records. This is a way to do a title term search in MEDLINE, something that otherwise could only be done with the
Explore References: Journal search screen. It is a good idea to first do an Analyze by Index Term and use
Supplementary Terms as a double check. You would likely seldom do an ST analysis alone. Another use of
Supplementary Terms is when SciFinder "over-truncates". For example, "alcoholysis" gets truncated to "alcohol"
which yields a huge number of false drops. But if you analyze by supplementary terms, you can pick out the papers
in which the desired term appears untruncated in that field.
Specialized Abstracting and Indexing Services for Subjects or Document Types
There are many specialized abstracting or indexing services that cover either a subset of chemistry, e.g., Analytical
Abstracts
[13]
, or a particular format, e.g., Proquest's Dissertation Abstracts International and their online dissertation
services
[14]
. Many of the techniques for subject searching discussed in this chapter are applicable to those works,
but acquainting yourself with the guides, database summary sheets, and other user aids for any tools you choose to
search is a very good idea.
Chemical Information Sources/Subject Searches
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Full Text Databases
Special techniques, particularly the use of proximity operators, are critical to success in searching text databases.
Electronic primary journal databases are now widely available on the Web. American Chemical Society journals
[15]
can be searched by subject on the Web only by words in the article titles or in the full text of the articles. More
sophisticated searching is reserved to the Chemical Abstracts database and a link through CAS's ChemPort
[16]
service to the articles themselves. The ACS Electronic Supporting Information (formerly called Supplementary
Material), containing more detailed data and other supplements not found in the printed journals, is also available to
subscribers of ACS journals on the ACS Publications Web site. Links to the Supporting Information can be found in
the table of contents for those issues that include such data or linked to the HTML version of the articles themselves.
Elsevier Science makes available on the Web a search engine named Scirus
[17]
that covers both Elsevier journals
and Web resources.
Summary
Depending on the database or printed reference tool chosen for a subject search, the user may simply enter a topic in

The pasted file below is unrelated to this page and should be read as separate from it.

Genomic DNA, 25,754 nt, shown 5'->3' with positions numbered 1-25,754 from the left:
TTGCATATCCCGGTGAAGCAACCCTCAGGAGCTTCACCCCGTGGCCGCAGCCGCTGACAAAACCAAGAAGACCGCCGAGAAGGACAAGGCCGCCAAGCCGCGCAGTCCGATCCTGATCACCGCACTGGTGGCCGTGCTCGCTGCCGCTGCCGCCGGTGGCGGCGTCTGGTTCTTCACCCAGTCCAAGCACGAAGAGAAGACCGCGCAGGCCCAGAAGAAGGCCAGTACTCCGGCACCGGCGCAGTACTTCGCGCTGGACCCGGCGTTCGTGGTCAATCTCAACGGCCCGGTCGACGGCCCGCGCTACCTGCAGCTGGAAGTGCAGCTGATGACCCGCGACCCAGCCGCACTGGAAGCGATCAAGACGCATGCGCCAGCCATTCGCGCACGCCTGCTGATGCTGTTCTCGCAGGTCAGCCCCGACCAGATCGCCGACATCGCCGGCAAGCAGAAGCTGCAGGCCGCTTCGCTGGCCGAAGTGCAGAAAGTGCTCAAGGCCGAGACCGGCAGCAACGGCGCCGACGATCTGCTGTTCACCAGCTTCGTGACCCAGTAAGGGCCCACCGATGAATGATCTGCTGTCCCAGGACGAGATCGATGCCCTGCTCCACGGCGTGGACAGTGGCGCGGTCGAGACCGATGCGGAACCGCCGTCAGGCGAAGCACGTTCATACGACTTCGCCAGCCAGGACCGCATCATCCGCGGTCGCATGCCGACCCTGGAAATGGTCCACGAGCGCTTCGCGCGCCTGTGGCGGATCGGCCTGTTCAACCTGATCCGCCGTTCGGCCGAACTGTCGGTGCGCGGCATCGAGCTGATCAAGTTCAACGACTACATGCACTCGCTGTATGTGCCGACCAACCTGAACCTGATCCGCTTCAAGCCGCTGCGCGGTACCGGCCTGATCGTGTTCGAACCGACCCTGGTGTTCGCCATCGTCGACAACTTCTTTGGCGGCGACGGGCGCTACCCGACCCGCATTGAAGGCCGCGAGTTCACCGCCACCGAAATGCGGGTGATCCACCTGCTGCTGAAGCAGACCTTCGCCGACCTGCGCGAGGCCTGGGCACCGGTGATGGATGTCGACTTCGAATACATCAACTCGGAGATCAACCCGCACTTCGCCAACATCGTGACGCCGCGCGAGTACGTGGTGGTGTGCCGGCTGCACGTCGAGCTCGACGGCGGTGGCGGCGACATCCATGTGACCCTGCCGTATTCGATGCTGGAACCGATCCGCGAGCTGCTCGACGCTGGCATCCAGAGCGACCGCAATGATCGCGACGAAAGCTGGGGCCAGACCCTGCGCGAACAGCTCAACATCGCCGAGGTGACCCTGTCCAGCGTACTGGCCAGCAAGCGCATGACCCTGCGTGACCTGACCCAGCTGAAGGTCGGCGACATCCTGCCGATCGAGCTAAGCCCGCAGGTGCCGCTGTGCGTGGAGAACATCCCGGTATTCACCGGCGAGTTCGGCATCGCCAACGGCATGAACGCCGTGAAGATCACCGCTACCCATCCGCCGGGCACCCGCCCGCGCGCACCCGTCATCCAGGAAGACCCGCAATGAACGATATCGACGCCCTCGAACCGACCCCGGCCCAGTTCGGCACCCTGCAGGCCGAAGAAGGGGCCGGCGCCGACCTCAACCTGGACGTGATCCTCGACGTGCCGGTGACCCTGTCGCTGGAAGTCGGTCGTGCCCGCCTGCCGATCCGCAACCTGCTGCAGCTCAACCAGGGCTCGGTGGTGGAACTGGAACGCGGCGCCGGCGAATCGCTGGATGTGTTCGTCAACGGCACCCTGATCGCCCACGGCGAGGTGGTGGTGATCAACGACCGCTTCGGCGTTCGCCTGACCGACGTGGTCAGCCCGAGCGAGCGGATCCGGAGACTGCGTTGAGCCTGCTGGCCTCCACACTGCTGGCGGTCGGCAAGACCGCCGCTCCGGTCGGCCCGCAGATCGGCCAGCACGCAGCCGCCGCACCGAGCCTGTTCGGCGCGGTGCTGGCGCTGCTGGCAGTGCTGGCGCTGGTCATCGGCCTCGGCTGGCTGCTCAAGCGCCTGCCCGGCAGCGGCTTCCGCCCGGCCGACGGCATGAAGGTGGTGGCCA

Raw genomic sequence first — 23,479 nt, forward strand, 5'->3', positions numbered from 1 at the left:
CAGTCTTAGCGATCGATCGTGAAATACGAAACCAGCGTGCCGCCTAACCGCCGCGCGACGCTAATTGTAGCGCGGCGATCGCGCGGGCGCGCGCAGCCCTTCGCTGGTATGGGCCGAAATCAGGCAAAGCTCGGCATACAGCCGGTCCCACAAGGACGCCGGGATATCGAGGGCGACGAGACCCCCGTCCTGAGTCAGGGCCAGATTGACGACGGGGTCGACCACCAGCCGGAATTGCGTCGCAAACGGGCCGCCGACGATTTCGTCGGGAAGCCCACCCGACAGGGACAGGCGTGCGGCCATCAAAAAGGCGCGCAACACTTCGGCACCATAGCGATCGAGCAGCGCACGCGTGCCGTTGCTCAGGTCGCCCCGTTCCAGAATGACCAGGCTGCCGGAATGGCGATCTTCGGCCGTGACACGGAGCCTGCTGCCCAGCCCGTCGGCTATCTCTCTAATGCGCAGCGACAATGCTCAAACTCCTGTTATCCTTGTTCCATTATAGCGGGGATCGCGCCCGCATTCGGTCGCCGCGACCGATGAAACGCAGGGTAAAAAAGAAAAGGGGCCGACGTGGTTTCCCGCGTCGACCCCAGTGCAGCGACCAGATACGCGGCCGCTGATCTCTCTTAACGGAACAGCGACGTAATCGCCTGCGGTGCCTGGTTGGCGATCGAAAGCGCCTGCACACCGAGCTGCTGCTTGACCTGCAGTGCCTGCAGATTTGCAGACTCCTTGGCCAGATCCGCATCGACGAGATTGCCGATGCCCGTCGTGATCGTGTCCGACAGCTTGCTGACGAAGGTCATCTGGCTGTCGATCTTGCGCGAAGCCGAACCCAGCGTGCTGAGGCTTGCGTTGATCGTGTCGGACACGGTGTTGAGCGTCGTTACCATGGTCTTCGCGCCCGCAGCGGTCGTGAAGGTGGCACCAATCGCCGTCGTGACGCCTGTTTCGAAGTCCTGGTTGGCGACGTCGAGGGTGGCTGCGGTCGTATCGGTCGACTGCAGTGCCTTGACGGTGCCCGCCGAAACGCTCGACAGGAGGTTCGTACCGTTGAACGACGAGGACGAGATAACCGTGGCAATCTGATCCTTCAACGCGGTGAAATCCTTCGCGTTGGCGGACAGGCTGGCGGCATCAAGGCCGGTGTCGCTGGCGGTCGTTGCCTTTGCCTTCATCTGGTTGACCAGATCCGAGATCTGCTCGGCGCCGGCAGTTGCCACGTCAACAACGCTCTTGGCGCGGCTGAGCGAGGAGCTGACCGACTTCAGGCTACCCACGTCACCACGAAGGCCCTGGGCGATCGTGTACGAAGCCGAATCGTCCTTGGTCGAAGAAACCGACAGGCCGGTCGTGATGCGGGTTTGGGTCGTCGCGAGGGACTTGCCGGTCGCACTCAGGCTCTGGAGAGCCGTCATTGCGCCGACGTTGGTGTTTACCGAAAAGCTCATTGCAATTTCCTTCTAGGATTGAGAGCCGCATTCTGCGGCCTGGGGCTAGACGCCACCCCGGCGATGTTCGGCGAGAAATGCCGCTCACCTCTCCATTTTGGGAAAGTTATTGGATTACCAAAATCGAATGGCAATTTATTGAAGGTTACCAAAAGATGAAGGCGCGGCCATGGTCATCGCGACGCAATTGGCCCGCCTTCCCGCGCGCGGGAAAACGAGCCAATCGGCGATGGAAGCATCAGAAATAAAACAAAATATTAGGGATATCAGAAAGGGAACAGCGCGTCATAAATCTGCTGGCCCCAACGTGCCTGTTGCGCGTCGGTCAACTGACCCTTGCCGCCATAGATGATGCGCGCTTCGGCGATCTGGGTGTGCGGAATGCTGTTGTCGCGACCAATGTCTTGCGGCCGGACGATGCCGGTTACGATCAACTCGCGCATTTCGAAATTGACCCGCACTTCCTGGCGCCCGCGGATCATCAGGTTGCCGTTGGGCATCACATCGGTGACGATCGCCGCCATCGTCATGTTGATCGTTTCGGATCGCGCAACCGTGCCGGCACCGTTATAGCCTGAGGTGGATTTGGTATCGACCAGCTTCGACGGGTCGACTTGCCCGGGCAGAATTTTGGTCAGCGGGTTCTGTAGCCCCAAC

natural language or may be required to consult an authoritative list of subject terms used to index the documents
before performing a subject search. The less effort that has been put into the construction of the database by the
indexers or database producers, the more creative the searcher will have to be in thinking of synonyms, acronyms,
and other aspects of the search to find the most relevant information. There is always a trade-off between precision
(the relevance of the retrieved articles) and recall (the number of relevant items in the database that were actually
pulled by the search strategy). A very narrowly defined search strategy may achieve nearly 100% precision, but find
a relatively small percentage of the important relevant references in the database. The voluminous answer sets that
are returned in most Gooogle searches represent low precision. Commercial databases have developed many
techniques that allow a searcher to refine a search strategy and hone in on the needed information. Learning about
the options available before attempting a database search will pay dividends in the long run.
CIIM Link for further study
SIRCh Link for Subject Searches
Problem Set on this topic
[18]
References
[1] http:/ / en. wikipedia. org/ wiki/ Library_of_Congress_Subject_Headings
[2] http:/ / www. nlm. nih.gov/ mesh/
[3] http:/ / www. nlm. nih.gov/ pubs/ factsheets/ umls. html
[4] http:/ / www. nlm. nih.gov/ pubs/ factsheets/ umlsmeta. html
[5] http:/ / www. cas. org/ support/ stngen/ stnotes/ index.html
[6] http:/ / www. indiana. edu/ ~cheminfo/ 01-03. html
[7] http:/ / www. iucat. iu. edu/ uhtbin/ cgisirsi/ HWwJXgIuwB/ B-WELLS/ 174352002/ 60/ 1180/ X
[8] http:/ / www-sul. stanford. edu/ depts/ swain/ collections/ databases/ cas/ casapp/ index. html
[9] http:/ / www. indiana. edu/ ~cheminfo/ C471/ cmpdclas. html
[10] http:/ / www.indiana. edu/ ~cheminfo/ C471/ roush_1st. html
[11] http:/ / cheminfo.informatics. indiana.edu/ cicc/ cis/ index. php/
Link_to_Internet_resources_for_Guides_to_Chemical_Information_Sources_and_Databases#Database_Summary_Sheets_and_Guides
[12] http:/ / support.dialog. com/ searchaids/ dialog/ pdf/ f399_title. pdf
[13] http:/ / www.rsc.org/ Publishing/ CurrentAwareness/ AA/
[14] http:/ / www.proquest.com/ products_umi/ dissertations/
[15] http:/ / pubs. acs. org/
[16] http:/ / www.chemport. org/
[17] http:/ / www.scirus. com/ srsapp/
[18] http:/ / www.indiana. edu/ ~cheminfo/ C471/ 471ps2. html
Article Sources and Contributors
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Article Sources and Contributors
Chemical Information Sources/Subject Searches  Source: http://en.wikibooks.org/w/index.php?oldid=2180893  Contributors: Adrignola, Avicennasis, Gary Dorman Wiggins, Jquigley